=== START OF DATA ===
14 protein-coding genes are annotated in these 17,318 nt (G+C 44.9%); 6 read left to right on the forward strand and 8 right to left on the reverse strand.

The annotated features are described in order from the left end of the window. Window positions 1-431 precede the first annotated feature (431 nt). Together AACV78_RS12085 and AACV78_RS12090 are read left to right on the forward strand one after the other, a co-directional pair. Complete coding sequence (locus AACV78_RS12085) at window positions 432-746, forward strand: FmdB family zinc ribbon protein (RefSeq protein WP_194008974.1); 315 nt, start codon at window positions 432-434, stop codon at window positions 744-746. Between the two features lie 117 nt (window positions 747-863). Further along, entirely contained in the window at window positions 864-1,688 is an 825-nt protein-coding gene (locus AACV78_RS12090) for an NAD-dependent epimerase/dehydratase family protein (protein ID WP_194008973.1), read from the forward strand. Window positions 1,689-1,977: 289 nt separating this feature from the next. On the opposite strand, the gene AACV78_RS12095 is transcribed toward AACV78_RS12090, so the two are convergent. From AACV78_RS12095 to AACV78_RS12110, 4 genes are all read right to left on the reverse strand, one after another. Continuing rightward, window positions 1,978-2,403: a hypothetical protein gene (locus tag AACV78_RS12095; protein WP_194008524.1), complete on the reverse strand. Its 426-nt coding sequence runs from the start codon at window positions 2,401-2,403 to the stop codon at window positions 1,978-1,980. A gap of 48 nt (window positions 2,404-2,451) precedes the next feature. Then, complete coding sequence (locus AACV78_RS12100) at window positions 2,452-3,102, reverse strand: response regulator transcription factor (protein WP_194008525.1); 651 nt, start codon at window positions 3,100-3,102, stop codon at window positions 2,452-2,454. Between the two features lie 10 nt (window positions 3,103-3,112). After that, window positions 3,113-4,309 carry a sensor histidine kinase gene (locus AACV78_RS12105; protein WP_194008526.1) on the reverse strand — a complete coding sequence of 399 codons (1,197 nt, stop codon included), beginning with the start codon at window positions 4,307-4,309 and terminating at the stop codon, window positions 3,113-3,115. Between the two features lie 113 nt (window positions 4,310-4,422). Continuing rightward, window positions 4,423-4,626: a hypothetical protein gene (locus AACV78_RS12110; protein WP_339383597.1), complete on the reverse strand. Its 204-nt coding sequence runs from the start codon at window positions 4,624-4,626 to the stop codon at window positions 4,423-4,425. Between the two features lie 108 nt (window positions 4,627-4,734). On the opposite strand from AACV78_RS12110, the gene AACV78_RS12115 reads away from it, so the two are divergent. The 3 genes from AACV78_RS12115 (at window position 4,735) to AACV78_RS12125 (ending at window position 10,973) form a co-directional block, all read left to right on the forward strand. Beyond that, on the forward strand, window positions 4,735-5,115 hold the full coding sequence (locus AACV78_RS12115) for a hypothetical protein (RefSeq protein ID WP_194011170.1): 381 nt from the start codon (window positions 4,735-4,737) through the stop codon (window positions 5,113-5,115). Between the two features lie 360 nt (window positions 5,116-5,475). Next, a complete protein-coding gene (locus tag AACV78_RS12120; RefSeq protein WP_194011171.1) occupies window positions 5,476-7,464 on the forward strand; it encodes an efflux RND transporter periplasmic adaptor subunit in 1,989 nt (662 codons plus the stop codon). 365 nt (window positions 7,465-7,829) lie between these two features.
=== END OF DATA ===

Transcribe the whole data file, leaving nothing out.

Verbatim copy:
14 protein-coding genes are annotated in these 17,318 nt (G+C 44.9%); 6 read left to right on the forward strand and 8 right to left on the reverse strand.

The annotated features are described in order from the left end of the window. Window positions 1-431 precede the first annotated feature (431 nt). Together AACV78_RS12085 and AACV78_RS12090 are read left to right on the forward strand one after the other, a co-directional pair. Complete coding sequence (locus AACV78_RS12085) at window positions 432-746, forward strand: FmdB family zinc ribbon protein (RefSeq protein WP_194008974.1); 315 nt, start codon at window positions 432-434, stop codon at window positions 744-746. Between the two features lie 117 nt (window positions 747-863). Further along, entirely contained in the window at window positions 864-1,688 is an 825-nt protein-coding gene (locus AACV78_RS12090) for an NAD-dependent epimerase/dehydratase family protein (protein ID WP_194008973.1), read from the forward strand. Window positions 1,689-1,977: 289 nt separating this feature from the next. On the opposite strand, the gene AACV78_RS12095 is transcribed toward AACV78_RS12090, so the two are convergent. From AACV78_RS12095 to AACV78_RS12110, 4 genes are all read right to left on the reverse strand, one after another. Continuing rightward, window positions 1,978-2,403: a hypothetical protein gene (locus tag AACV78_RS12095; protein WP_194008524.1), complete on the reverse strand. Its 426-nt coding sequence runs from the start codon at window positions 2,401-2,403 to the stop codon at window positions 1,978-1,980. A gap of 48 nt (window positions 2,404-2,451) precedes the next feature. Then, complete coding sequence (locus AACV78_RS12100) at window positions 2,452-3,102, reverse strand: response regulator transcription factor (protein WP_194008525.1); 651 nt, start codon at window positions 3,100-3,102, stop codon at window positions 2,452-2,454. Between the two features lie 10 nt (window positions 3,103-3,112). After that, window positions 3,113-4,309 carry a sensor histidine kinase gene (locus AACV78_RS12105; protein WP_194008526.1) on the reverse strand — a complete coding sequence of 399 codons (1,197 nt, stop codon included), beginning with the start codon at window positions 4,307-4,309 and terminating at the stop codon, window positions 3,113-3,115. Between the two features lie 113 nt (window positions 4,310-4,422). Continuing rightward, window positions 4,423-4,626: a hypothetical protein gene (locus AACV78_RS12110; protein WP_339383597.1), complete on the reverse strand. Its 204-nt coding sequence runs from the start codon at window positions 4,624-4,626 to the stop codon at window positions 4,423-4,425. Between the two features lie 108 nt (window positions 4,627-4,734). On the opposite strand from AACV78_RS12110, the gene AACV78_RS12115 reads away from it, so the two are divergent. The 3 genes from AACV78_RS12115 (at window position 4,735) to AACV78_RS12125 (ending at window position 10,973) form a co-directional block, all read left to right on the forward strand. Beyond that, on the forward strand, window positions 4,735-5,115 hold the full coding sequence (locus AACV78_RS12115) for a hypothetical protein (RefSeq protein ID WP_194011170.1): 381 nt from the start codon (window positions 4,735-4,737) through the stop codon (window positions 5,113-5,115). Between the two features lie 360 nt (window positions 5,116-5,475). Next, a complete protein-coding gene (locus tag AACV78_RS12120; RefSeq protein WP_194011171.1) occupies window positions 5,476-7,464 on the forward strand; it encodes an efflux RND transporter periplasmic adaptor subunit in 1,989 nt (662 codons plus the stop codon). 365 nt (window positions 7,465-7,829) lie between these two features.